Hayward Daily Review, Sunday, April 4, 1971


by richard shorman

EDITOR'S NOTE: This article was condensed from a lecture delivered in Leningrad by Grandmaster Mark Taimanov. ("64", No. 13, 1971, pg. 2)

Regarding my forthcoming match with Fischer...

Even before the pairings were announced, I expressed the hope that I would meet him in the very first elimination match. Many people have offered their condolences, but it is not possible to think seriously about fighting for the world championship and avoid a confrontation with Fischer at the same time. And so long as he must be dealt with, it might as well take place right at the start of the competition, while he still lacks match experience, which, by the way, he lacks completely.

Unquestionably, Fischer has had striking success, but he is a tournament competitor and not a match player. He likes a variety of opponents, so that weaker ones are mixed in with the strong.

* * *

BESIDES, FISCHER is no chess psychologist, and in a match this factor weighs heavily. I would gladly play a match with either Geller or Korchnoi (but not with Petrosian, as he presents difficulties for me). With Fischer, however, it is another matter entirely. I appreciate the extent of my obligation. Although onerous to be the initial barrier on Fischer's path to the world's chess throne, it is also a great honor.

Admittedly, I have already met Fischer over the board. And it is true that in my two games with him I scored only half a point. But in both games I had obtained decidedly better positions. I even refused a draw by repetition of moves in one of them.

Possibly, I am not a very comfortable opponent for Fischer. Such things happen in chess. Botvinnik, for instance, has lost more than once to Kan, while Petrosian has suffered at the hands of Portisch. I have already alluded to my problem with Petrosian...

* * *

MANY PLAYERS FEAR Fischer. I respect him very much and consider him remarkable, perhaps even a chess genius. Just the same, for me he is first and foremost a man and not a god. Also, I know that this match represents the most important chess event of my life.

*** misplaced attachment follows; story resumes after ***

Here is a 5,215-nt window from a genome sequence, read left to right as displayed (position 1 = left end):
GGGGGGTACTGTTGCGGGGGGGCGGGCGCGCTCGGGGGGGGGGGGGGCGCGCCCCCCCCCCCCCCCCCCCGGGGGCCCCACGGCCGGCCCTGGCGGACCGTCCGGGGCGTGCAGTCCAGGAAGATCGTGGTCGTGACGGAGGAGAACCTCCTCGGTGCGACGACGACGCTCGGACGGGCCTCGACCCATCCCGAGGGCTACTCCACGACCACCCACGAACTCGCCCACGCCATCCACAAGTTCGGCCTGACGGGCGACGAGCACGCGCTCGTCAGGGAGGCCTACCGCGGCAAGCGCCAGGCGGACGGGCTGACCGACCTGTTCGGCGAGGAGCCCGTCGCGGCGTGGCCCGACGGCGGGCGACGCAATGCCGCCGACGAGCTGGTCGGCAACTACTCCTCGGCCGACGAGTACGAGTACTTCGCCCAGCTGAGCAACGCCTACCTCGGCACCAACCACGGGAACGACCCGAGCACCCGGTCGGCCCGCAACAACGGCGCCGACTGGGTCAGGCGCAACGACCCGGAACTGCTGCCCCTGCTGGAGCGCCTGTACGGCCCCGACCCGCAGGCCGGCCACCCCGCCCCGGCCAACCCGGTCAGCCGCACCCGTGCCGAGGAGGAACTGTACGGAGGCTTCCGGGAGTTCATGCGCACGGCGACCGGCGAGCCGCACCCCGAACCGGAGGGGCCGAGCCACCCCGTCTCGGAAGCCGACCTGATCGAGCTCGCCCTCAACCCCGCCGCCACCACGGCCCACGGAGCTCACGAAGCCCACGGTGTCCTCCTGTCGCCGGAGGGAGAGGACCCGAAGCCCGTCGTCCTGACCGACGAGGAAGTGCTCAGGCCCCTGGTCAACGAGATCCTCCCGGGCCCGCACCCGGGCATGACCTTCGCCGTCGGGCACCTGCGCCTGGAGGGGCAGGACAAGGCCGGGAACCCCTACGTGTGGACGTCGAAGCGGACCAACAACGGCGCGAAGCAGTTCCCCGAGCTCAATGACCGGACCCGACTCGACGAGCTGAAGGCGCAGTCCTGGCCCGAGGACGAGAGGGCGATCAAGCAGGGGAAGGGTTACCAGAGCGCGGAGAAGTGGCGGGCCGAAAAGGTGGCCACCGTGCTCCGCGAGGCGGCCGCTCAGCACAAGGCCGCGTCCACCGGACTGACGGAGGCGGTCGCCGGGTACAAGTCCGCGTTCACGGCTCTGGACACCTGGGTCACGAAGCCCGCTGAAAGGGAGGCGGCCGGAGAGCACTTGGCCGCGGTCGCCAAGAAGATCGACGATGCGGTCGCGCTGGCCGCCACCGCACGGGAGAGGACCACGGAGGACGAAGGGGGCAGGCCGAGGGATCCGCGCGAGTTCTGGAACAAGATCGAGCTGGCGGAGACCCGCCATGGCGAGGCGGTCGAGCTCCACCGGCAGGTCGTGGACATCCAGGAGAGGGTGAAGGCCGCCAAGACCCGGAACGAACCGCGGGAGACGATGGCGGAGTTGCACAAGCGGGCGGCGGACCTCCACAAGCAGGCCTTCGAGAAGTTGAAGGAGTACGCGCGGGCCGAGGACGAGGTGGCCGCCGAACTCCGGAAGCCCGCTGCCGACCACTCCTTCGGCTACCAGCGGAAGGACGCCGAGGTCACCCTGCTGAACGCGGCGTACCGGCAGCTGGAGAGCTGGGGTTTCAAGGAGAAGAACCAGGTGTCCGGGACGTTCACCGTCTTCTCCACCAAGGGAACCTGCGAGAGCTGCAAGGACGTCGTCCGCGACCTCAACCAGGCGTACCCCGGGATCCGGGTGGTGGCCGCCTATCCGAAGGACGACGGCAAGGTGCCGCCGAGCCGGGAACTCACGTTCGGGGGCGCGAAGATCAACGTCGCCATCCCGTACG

I have played over about 200 of the approximately 500 games by Fischer in my collection, which I studied in reverse chronological order, as Fischer's early games are mainly of biographical interest. On the basis of this material I have reached some tentative conclusions regarding Fischer's chess.

I trust you will forgive me for understandably withholding some of these observations from you. After the match, whatever the outcome, I promise to be more open.

Meanwhile, I will say only that even such a chess machine as Fischer has his weaknesses. At 28 years of age Fischer stands at the height of his powers. He has achieved extraordinary results and is properly looked upon as one of the strongest chess players not only of modern times but also of the entire history of the game. Fischer occupies a unique place in the western chess world. Anywhere and everywhere, he proclaims himself for all to hear that he is not one of the strongest players, but the very strongest. For all of this, however, Fischer remains quite unsure of himself. He is afraid of setbacks, afraid of retreating. He knows full well that his patrons and the western press, heaping praise on him now, will abandon him instantly at the first sign of weakness, and this realization carries over to mar his chess.

* * *

I BELIEVE THAT this reason lies at the heart of Fischer's refusal to play a match with Botvinnik. Afraid to lose; he strives to escape defeat at any price. Even Fischer's style has changed of late. He has become more cautious, avoiding complications since they increase the factor of risk.

At critical points in his chess career Fischer has failed to prove himself. He has lost decisive games to Spassky at the last chess olympics and to Larsen at the Interzonal in Malorca.

Fischer knows everything there is to know about chess. But this very knowledge is his weakness, sometimes turning against him by supplanting and infringing upon the free exercise of his imagination.

Nevertheless, the American grandmaster is a professional in the highest and best sense of the word. He dearly loves chess. For him chess is everything. For him mankind is divided into two groups, those who play chess and those who do not.

Fischer is erudite, possessing vast and creatively comprehensive knowledge. In competition, however, he plays unevenly, notwithstanding his uniformly excellent results.

* * *

LAST YEAR IN BUENOS Aires and in the "Match of the Century" he performed brilliantly. But at Malorca he achieved success largely at the expense of his opponents' misfortunes. Gligoric hung a piece against him. Ulmann fell into a book trap. Geller lost a position that he should have held in his sleep. Fischer also played below capacity at the Siegen chess olympics.

Botvinnik thinks that I have chances in a match with Fischer. I usually do not argue with Botvinnik, and in this case I am especially motivated not to contradict him.

My winning chances in the West are rated about 45 per cent. These odds are wholly acceptable to me, the more so because I will try to make up the difference with my optimism, which I am constantly being reminded of from all sides.

I am aware that there are those who will be betting that Fischer will overwhelm me in our match. I will exert every effort to make certain that they lose their bets...

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